How Grace Mugabe earned her PhD and collapsed 7 Ghanaian banks
I will tell you what I do when I desperately need to fight off feelings of boredom or deep sadness. I go on the net and search for ‘Mrs Grace Mugabe’s Graduation.
I look at the pictures of that glorious day of August 2014 when she was awarded Doctor of Sociology just three months after she was first reported to have enrolled.
The then First Lady was personally capped by her husband, President Mugabe, who was the Chancellor of the University of Zimbabwe.
Often, I laugh till I cry.
That practice ceased when I read Bank of Ghana’s report detailing how seven Ghanaian banks collapsed. I was struck by the parallels between the circumstances that culminated in Grace Mugabe’s PhD thesis and how the affected Ghanaian banks were able to do what they did for years.
It’s simple. There were people at the University of Zimbabwe who saw what was going on but kept mum. Knowing Africa, with the reign of terror under powerful men and women in government, I conclude that those in the university who looked the other way acted with ‘wisdom’. They knew the consequences to their lives and their families if they had as much as whispered the deed.
In the graduation day pictures, you see vice chancellor and other hooded academics applauding.
And who wouldn’t! Those who did, acted in ‘wisdom’. Many of them may have read George Orwell’s book, ‘Nineteen Eighty-Four’ (often titled ‘1984’) and concluded that what took place in the fictional country, Oceania, was very possible in Zimbabwe. In Oceania, Big Brother knows those who fail or refuse to cry or laugh or applaud at the appropriate function; he even knows those who fake the anger or sorrow.
If you want to see a modern day version of the future George Orwell was predicting as far back as 1949, use the internet to recall the death, in 2011, of Kim Jong ll, the North Korean leader before the present one. In the video, watch every face in that nation in its moment of sorrow! As a citizen of Oceania, as a citizen of North Korea, as a citizen of Zimbabwe, and a few times as a citizen of Ghana, you dared not fail to cry or laugh or clap with all your might when everybody is crying or laughing or clapping with all their might. Big Brother will know.
Well, in Zimbabwe, there were a few exceptions. Big-ups to students at the University of Zimbabwe who boycotted their end of term exams to call for Grace Mugabe to be stripped of her PhD.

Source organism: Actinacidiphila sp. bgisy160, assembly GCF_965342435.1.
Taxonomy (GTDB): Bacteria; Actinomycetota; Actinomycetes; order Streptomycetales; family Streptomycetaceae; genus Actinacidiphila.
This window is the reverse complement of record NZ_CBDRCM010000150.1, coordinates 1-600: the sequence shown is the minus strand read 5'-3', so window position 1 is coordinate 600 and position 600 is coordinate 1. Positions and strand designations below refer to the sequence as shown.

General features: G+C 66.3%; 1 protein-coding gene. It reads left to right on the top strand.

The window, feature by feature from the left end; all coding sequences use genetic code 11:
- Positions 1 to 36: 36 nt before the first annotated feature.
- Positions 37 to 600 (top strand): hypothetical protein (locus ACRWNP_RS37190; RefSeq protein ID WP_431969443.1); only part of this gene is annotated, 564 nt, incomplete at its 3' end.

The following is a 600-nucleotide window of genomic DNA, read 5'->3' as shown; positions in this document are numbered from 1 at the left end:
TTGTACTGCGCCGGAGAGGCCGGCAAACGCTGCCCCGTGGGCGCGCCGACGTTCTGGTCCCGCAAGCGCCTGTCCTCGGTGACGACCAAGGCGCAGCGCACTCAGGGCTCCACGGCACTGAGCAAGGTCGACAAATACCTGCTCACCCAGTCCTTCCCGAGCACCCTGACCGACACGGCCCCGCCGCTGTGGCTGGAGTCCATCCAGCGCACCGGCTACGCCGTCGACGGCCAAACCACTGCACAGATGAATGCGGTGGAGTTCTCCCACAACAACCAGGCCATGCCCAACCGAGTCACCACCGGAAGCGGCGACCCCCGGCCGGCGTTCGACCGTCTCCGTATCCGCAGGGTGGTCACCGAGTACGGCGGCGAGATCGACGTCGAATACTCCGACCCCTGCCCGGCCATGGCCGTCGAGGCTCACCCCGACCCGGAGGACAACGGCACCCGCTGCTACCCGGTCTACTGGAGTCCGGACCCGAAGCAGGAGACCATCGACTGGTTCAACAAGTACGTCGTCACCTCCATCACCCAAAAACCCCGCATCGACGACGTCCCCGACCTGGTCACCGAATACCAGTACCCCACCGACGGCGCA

It is true that a few academics came out to condemn the First Lady’s thesis as 'the greatest academic fraud', but this was after Mugabe was out of power.
I have gone on as above because what took place in Zimbabwe is what took place in Ghanaian banking circles. People who knew better refused to talk: they feared for their jobs. To some, it was that the personalities involved were gods. To those in the latter category – and there are millions of us in this country – how dare they question!
Those in middle level positions knew what pleased oga at the top, and they knew board members who either drank with oga or in whose presence oga trembled.
Society recognizes them for their power and might. Their names are coupled with success. They are the well-heeled before whom society bows, recipients of many awards.
We are only too pleased to prostrate before them. Not only that: we consider ourselves privileged to have them walk on us in their three-day old shoes bought in shops which are only real to us in celebrity pictures and movies.
In the company of a Ghanaian MP, I was in the Parliament of a European country recently. Even the Ghanaian MP could not believe it when the Speaker was pointed out to him. Such unpretentiousness! Many of the other African delegates stared in disbelief at the simplicity of the seats in the august House – in a country from which many of African nations beg for loans.
The only reason I want to be President, Minister or MP is to find out why, in that exalted position, some people think that the country belongs to them and their wives!